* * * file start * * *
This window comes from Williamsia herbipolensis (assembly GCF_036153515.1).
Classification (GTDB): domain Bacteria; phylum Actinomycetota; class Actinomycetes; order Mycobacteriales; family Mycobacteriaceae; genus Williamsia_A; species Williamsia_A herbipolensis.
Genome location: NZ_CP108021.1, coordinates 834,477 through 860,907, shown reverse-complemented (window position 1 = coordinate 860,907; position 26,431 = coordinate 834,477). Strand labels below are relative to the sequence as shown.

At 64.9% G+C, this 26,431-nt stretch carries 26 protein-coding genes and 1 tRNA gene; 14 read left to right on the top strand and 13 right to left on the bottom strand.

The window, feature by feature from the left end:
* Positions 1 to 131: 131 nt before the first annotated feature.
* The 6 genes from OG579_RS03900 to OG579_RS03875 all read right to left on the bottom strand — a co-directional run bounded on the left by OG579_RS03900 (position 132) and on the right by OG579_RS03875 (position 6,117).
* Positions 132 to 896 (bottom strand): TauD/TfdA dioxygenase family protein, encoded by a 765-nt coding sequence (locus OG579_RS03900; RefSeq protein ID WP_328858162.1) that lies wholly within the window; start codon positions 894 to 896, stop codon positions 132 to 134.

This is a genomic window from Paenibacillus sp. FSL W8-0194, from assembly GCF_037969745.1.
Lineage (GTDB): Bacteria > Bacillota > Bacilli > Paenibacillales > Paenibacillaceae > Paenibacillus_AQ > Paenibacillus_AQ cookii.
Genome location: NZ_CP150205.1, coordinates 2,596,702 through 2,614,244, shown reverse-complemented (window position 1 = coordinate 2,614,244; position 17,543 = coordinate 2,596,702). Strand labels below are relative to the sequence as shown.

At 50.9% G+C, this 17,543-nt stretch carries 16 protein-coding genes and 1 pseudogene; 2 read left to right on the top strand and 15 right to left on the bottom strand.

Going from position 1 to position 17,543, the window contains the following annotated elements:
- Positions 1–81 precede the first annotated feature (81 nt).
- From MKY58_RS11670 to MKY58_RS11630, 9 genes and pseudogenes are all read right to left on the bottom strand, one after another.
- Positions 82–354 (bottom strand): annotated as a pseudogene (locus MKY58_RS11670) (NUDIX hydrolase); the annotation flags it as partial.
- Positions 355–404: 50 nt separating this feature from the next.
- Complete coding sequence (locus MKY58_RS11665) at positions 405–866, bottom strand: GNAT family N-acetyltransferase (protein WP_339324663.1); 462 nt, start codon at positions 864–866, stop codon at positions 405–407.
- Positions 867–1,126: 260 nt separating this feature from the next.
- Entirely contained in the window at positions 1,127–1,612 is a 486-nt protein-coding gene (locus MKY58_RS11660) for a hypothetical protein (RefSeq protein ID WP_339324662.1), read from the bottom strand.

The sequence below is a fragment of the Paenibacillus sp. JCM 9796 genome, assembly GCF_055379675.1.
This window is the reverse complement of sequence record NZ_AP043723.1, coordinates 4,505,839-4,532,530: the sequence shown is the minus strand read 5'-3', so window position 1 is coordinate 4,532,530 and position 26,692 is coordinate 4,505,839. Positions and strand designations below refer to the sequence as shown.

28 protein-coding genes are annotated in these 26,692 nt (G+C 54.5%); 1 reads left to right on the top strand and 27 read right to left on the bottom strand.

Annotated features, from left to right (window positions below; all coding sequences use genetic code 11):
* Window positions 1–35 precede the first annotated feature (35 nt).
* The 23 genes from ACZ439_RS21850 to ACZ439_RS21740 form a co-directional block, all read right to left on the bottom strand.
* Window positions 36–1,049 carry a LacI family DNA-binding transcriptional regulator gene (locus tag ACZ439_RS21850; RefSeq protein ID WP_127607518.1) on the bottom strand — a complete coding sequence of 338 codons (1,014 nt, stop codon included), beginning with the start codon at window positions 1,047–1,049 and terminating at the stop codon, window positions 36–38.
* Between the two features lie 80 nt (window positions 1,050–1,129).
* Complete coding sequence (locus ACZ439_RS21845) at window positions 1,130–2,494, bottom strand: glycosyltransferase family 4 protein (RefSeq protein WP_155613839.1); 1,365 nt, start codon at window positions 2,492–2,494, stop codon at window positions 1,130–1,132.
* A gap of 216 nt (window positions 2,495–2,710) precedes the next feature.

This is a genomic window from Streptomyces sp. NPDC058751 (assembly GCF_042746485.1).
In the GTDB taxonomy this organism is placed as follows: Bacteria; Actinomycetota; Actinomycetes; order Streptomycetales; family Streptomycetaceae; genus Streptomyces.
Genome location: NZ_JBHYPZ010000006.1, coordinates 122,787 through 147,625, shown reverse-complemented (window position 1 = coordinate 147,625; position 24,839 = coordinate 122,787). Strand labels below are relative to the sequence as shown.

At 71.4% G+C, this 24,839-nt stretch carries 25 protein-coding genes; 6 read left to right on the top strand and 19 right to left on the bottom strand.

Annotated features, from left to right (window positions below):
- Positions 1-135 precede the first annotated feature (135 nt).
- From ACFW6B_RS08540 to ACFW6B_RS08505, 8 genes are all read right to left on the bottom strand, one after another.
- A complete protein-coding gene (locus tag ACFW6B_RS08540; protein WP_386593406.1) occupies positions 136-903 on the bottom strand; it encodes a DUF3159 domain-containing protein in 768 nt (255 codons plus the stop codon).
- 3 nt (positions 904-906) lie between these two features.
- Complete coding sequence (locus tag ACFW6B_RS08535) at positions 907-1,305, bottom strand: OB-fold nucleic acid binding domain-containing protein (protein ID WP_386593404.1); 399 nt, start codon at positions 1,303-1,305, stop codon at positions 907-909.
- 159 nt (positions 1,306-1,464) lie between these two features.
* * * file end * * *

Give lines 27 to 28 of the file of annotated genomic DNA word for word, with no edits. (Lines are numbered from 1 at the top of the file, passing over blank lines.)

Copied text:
* Window positions 36–1,049 carry a LacI family DNA-binding transcriptional regulator gene (locus tag ACZ439_RS21850; RefSeq protein ID WP_127607518.1) on the bottom strand — a complete coding sequence of 338 codons (1,014 nt, stop codon included), beginning with the start codon at window positions 1,047–1,049 and terminating at the stop codon, window positions 36–38.
* Between the two features lie 80 nt (window positions 1,050–1,129).